The 2019 Dubai 24 Hours was hosted at the well-regarded and impeccably maintained Dubai International Autodrome, in the centre of Dubai’s fittingly-named “Motor City”. For me, it was my first ever international race and entering the event on the morning of Wednesday 9 January was a hugely exciting, and slightly intimidating prospect. Spending the next 4 days thrashing around the 5.39 km circuit at speeds touching 150mph in both day and night conditions would mean I had a huge amount to learn but I was revelling in the idea of getting out on track. The quality and quantity of cars was unbelievable, enough to make any petrolhead drool, with a total of 84 cars starting the race. This race is seen by manufacturers as an opportunity to test out their new, updated race cars for the approaching season. A key example of this being the first glimpse of the new Audi R8 GT3-Evo which was raced by 3-4 teams that weekend. In addition to this we had some smaller, “happy-go-lucky” racers turning up with their own home-made race cars with the pure intention to compete whilst enjoying themselves, a mindset I admire hugely. Examples of these cars ranged from a modified Lotus Exige to highly kitted-out E36 BMW M3s and a Silhouette, mid-engine, rear wheel drive Volkswagen Scirocco.
Then there was us, team CWS. Our car of choice was the Ginetta G55 GT4, a car I knew well from 2018’s Ginetta GT4 Supercup Series but with modifications to help with both its speed and reliability; wider tyres, uprated suspension, exhaust, brakes and cooling. These changes made the car an absolute monster to drive with upwards of 400BHP in a car only weighing just over 1000 kg. To put it in perspective for you, this car had a comparable power/weight ratio to Ferrari’s idea of the ultimate track car, the Ferrari FXX which costs approximately £2 million.
My first time driving out of the pit lane was a jaw dropping moment as this was by far the most professional track I’d ever been on but immediately I learned that the track had it all; slow corners, fast corners, long straights followed by very heavy braking zones, you get my point. It was great fun to drive and an experience I’ll never forget. However, I only had around 20 laps in the car before I was sent out to push the car to its maximum in qualifying. With a new set of tyres bolted on I loved pushing the car around this track and set a time of 2:09.395, within 0.4 of a second of my teammate putting us both fastest in our class (SP3) and P1 in the overall TCE class which combined the SP3, TCR, Cup 1 and Class A competitors. Pole Position! Awesome!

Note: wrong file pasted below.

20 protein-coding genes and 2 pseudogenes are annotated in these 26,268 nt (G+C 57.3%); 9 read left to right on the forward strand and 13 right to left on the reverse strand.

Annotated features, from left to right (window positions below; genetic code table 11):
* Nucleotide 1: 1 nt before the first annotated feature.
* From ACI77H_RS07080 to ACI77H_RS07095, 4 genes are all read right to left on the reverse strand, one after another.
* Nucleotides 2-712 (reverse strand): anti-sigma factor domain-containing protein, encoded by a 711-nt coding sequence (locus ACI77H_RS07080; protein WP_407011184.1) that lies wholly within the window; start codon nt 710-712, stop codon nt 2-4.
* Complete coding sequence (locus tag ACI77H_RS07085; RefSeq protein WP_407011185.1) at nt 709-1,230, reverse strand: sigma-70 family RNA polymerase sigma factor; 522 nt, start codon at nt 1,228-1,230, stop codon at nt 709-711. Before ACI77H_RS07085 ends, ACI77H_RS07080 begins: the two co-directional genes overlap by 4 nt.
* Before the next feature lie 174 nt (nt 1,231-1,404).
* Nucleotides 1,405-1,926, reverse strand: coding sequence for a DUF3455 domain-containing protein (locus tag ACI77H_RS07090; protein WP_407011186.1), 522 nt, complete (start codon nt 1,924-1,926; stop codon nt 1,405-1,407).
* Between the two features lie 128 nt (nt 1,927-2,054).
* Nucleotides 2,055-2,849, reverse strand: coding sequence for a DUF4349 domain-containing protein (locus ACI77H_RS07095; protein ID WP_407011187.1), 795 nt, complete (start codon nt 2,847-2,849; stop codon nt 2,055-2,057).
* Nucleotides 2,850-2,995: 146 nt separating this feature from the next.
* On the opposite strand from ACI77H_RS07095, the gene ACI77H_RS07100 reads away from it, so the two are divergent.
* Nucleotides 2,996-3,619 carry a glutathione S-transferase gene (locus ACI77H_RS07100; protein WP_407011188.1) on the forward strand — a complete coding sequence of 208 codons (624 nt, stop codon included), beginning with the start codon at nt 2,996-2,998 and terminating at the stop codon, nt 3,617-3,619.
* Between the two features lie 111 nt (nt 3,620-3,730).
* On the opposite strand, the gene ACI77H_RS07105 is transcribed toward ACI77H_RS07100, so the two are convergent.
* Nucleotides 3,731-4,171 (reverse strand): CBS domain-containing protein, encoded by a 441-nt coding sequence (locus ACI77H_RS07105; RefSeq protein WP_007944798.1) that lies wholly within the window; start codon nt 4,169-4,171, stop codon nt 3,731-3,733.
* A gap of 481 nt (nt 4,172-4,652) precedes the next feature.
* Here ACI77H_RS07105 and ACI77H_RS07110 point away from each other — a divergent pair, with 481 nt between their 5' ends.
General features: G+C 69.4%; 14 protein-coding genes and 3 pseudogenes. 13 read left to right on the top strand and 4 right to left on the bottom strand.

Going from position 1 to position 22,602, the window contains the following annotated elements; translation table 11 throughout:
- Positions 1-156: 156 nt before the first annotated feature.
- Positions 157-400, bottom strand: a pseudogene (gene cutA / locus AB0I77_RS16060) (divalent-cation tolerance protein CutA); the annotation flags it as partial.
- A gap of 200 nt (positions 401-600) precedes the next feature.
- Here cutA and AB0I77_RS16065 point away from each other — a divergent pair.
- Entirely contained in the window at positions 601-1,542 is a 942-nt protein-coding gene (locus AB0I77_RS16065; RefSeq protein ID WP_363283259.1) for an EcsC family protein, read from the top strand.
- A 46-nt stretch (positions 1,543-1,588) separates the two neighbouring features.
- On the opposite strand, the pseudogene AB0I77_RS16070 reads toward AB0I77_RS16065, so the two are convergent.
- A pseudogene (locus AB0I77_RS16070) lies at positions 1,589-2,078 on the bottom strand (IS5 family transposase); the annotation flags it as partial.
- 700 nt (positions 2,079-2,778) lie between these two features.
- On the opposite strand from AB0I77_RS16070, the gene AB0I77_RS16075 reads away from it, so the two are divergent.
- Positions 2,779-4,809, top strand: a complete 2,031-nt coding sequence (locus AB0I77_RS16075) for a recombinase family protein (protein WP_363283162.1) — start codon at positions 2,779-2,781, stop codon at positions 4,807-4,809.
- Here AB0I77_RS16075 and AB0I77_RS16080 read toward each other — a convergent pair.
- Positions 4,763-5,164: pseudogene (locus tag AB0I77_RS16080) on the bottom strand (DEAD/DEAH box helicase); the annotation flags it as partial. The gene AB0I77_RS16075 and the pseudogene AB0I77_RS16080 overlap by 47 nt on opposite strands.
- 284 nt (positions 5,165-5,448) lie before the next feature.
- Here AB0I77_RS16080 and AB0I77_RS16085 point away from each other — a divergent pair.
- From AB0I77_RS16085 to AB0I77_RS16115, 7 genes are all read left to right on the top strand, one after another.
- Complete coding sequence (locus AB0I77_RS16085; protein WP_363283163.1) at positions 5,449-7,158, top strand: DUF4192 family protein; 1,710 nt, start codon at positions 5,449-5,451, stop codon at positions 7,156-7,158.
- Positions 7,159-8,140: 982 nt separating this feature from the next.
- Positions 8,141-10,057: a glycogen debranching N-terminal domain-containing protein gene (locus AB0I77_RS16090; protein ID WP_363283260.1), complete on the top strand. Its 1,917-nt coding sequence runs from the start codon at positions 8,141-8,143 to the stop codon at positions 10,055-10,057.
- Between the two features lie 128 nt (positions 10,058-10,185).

One day later, the race started at 3pm local time and under the blistering sun, my teammate Colin White started the race and pulled a gap as leader in TCE and SP3. Two hours later, Colin came back in to swap drivers and the race continued into the night. As dawn emerged, I’d had two challenging stints in the night with some unfortunate mechanical issues impeding our progress but nevertheless I was thoroughly enjoying my first endurance race experience! As the clock ticked on, I jumped in for my last stint at 9am and put in probably one of my best drives for 2 full hours of mistake-less, consistent driving with strong lap times. Unfortunately, our mechanical challenges in the night had put us out of overall TCE contention and 15 laps behind the leader of SP3, but I knuckled down and in my two-hour stint, claimed back 5 laps on the class leaders. When I jumped out of the car, my work was done. 6 hours total of flat-out driving and I’d never felt better! What an experience! In the 4 hours until the end of the race I had ample time to reflect on this amazing experience and how proud I felt to have been a part of it.
As the race finished, we’d clawed our way back to just a lap off the SP3 leaders, but the clock beat us in the end as we crossed the line P2 in class and P10 in TCE. In honesty, even if we’d retired in the final hours of the race, I knew I could have left Dubai with my head held high as I know I did all I could on track.
To summarise, this experience proved to me that I have what it takes to be a successful endurance racing driver. For my first time there I came away having learned so much, not just about myself but about teamwork and how to prepare and apply myself in tense and relentless situations. I can’t thank enough everyone who’s helped me to get to this stage in my career, especially my main sponsors Cambridge and Counties Bank. Together we make a great team!